This is not something I would normally blog about as it’s outside my bailiwick but it’s a question that I’ve been asked so many times recently, I thought I would provide a response. The question is, “if we evolved from monkeys, why are there still monkeys?”
The question comes from a Biblical perspective and so I will say up front that I do not intend to get into issues of religious faith here. My intension is to merely give an answer to the question on the basis of evolutionary theory. I’m honestly not trying to provide “atheist propaganda” I am merely attempting to clarify what the theory of evolution actually says and then you can make up your own mind from there.
The short answer is that we didn’t evolve from monkeys but I’ll expand on my answer by taking the analogy of linguistic evolution. (Not my original idea and so I’m not taking credit for it). Remember this is an analogy and so it’s not meant to be taken to extreme lengths. It’s merely being used as a method of explanation.
Just over 2,000 years ago the official language of the Roman Empire was Latin. Whether they spoke Latin in the same way scholars of Latin might speak it today is open to question. No one alive today was around during the time of ancient Rome, they didn’t have any sound-recording in those days and so no one has actually heard the way it was spoken. There is evidence that this language was spoken in ancient Rome because we have examples of their writing. But writing does not tell us about pronunciation, which would have undoubtedly been influenced by other languages of the time, such as ancient Greek.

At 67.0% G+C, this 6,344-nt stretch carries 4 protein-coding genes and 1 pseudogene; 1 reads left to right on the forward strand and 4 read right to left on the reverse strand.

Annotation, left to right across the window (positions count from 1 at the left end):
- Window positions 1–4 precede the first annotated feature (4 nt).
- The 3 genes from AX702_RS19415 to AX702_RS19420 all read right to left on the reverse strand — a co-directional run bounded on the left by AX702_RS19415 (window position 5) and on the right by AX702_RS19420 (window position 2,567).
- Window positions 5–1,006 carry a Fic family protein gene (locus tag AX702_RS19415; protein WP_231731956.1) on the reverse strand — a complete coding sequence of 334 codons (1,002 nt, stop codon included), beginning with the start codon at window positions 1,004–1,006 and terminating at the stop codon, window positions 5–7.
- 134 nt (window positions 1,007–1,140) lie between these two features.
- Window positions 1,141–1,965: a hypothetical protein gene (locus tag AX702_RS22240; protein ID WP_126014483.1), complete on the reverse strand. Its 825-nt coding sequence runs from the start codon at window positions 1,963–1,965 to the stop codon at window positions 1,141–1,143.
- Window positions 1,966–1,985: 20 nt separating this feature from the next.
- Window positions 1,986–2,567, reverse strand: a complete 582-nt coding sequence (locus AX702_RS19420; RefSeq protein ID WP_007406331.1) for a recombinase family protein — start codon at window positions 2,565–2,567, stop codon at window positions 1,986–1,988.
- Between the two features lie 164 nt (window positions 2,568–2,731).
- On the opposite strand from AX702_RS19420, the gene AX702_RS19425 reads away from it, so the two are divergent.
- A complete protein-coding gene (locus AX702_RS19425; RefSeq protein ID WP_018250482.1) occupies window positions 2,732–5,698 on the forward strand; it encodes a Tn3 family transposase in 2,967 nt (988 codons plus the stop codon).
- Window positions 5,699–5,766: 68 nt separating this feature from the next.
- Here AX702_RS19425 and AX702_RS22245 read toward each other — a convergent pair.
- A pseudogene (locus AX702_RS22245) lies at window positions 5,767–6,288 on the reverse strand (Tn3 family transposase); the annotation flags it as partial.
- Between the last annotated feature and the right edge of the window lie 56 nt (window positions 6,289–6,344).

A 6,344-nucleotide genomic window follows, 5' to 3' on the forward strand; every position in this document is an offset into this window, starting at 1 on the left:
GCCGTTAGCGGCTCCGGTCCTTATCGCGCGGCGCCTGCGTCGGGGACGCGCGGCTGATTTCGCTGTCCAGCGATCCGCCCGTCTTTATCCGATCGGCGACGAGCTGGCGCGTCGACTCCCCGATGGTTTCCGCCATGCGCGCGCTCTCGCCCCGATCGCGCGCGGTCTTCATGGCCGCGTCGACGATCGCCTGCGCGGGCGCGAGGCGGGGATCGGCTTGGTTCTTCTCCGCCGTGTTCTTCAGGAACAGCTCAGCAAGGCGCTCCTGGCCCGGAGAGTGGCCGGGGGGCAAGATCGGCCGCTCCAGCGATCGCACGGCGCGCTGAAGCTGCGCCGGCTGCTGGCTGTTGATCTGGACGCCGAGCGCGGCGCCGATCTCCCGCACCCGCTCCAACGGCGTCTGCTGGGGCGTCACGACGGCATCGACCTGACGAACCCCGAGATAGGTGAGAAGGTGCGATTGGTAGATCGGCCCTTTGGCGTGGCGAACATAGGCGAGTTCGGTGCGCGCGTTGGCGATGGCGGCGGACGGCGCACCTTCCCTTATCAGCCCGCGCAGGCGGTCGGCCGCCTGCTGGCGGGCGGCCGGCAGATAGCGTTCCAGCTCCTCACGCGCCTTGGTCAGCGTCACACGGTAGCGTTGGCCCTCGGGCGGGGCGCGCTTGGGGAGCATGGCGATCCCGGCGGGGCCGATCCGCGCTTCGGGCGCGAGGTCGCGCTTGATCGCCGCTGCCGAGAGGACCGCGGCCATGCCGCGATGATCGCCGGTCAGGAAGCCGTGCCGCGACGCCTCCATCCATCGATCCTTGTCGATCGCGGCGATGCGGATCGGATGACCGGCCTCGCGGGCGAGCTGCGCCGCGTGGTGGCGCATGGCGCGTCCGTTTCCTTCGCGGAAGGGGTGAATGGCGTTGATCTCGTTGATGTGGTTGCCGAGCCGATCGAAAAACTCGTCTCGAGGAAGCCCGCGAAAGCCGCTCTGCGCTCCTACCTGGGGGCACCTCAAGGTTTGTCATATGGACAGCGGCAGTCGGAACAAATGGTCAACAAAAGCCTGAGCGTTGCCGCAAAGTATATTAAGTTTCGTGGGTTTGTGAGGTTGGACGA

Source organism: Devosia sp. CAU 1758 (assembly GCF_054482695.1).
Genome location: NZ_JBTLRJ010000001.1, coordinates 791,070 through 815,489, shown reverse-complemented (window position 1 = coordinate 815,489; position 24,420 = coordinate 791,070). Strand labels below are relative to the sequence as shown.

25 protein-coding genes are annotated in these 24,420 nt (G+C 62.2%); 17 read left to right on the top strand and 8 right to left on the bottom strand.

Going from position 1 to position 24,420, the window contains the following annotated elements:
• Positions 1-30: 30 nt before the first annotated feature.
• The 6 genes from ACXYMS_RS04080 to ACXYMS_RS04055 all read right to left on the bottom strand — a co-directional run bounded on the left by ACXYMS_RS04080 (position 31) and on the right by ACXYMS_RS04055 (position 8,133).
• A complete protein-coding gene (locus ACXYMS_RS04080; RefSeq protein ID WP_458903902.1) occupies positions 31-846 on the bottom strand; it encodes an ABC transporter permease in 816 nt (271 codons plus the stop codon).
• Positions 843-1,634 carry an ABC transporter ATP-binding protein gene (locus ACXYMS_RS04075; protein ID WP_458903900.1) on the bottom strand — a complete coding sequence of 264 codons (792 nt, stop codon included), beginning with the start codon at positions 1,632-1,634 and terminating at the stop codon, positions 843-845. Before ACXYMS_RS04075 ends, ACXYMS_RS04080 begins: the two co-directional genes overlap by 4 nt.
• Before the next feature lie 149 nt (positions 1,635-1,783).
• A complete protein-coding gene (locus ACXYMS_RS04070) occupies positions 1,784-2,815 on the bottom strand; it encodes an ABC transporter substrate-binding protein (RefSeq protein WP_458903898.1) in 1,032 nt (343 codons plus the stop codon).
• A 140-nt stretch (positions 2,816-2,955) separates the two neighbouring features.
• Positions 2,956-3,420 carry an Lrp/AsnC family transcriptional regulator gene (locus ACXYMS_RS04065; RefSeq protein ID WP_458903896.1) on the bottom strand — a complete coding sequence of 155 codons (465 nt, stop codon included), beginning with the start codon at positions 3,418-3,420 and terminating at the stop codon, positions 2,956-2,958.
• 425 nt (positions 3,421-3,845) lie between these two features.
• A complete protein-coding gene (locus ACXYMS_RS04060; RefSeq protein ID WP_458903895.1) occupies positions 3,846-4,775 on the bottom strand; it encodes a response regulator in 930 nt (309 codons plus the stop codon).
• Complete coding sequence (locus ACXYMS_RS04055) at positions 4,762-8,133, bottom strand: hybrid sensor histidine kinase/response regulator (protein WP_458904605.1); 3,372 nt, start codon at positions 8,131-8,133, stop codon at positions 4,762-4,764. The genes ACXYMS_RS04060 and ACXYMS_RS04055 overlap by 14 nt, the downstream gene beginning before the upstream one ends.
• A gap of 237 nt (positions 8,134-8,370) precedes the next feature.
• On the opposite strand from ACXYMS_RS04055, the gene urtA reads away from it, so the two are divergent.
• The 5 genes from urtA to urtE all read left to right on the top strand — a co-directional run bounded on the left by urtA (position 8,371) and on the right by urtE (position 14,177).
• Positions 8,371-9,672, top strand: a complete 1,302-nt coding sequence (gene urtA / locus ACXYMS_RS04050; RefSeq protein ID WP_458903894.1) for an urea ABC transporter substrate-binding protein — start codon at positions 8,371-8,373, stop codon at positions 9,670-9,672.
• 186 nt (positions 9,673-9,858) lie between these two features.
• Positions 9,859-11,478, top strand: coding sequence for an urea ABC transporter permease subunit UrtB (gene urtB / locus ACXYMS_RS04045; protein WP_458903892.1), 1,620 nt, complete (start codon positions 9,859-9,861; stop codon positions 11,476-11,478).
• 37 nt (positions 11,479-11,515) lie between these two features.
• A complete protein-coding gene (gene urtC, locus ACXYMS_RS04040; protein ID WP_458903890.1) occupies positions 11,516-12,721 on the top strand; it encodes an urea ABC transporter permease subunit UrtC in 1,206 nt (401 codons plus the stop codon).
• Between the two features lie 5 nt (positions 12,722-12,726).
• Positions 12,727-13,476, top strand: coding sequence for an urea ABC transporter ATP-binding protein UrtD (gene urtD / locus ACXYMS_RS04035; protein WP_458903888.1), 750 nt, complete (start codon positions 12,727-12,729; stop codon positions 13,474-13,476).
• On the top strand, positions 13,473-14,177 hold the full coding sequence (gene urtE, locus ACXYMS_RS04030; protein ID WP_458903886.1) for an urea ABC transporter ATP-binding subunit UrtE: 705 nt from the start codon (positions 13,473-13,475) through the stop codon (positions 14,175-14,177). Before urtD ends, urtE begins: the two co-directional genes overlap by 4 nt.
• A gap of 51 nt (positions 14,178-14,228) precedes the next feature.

As with any language, changes occurred over time. The ancient Romans did not travel to the same extent as we do today and so pockets of local dialect arose. No doubt, colloquial terminology and slang words developed and so the language slowly changed over time. From one generation to the next, the differences would not be as great so they could not understand each other, but these small step-wise changes accumulated over time. Over many years, Latin started to diverge and today we see two main derivative languages, Spanish and Italian. The two languages share many common words but generally it’s not possible for a Spanish speaker to hold an intelligible conversation with an Italian speaker. And yet both Italian and Spanish evolved from a common language - Latin.
Like Spanish and Italian, humans and the apes of today share a common ancestor. The human ancestor lived sometime in the Miocene period but is now long extinct. Humans, other species of apes and monkeys share common genes, in the same way Spanish and Italian share common words. The science of genetics and DNA analysis in particular allows us to track back that speciation over geologic time. The theory of evolution does not say that a gorilla in the zoo will give birth to a human, or indeed a cat will give birth to a dog. It does not predict that there should be intermediate forms between cats and dogs in the fossil record. That would be like asking for a hybrid Spanish-Italian language called Spanian. If an explorer came across a lost tribe speaking Spanian, then this would seriously question the theory that they were both derived from Latin. Likewise an intermediate cat-dog fossil (or a crocoduck) would be a big problem for the theory of evolution.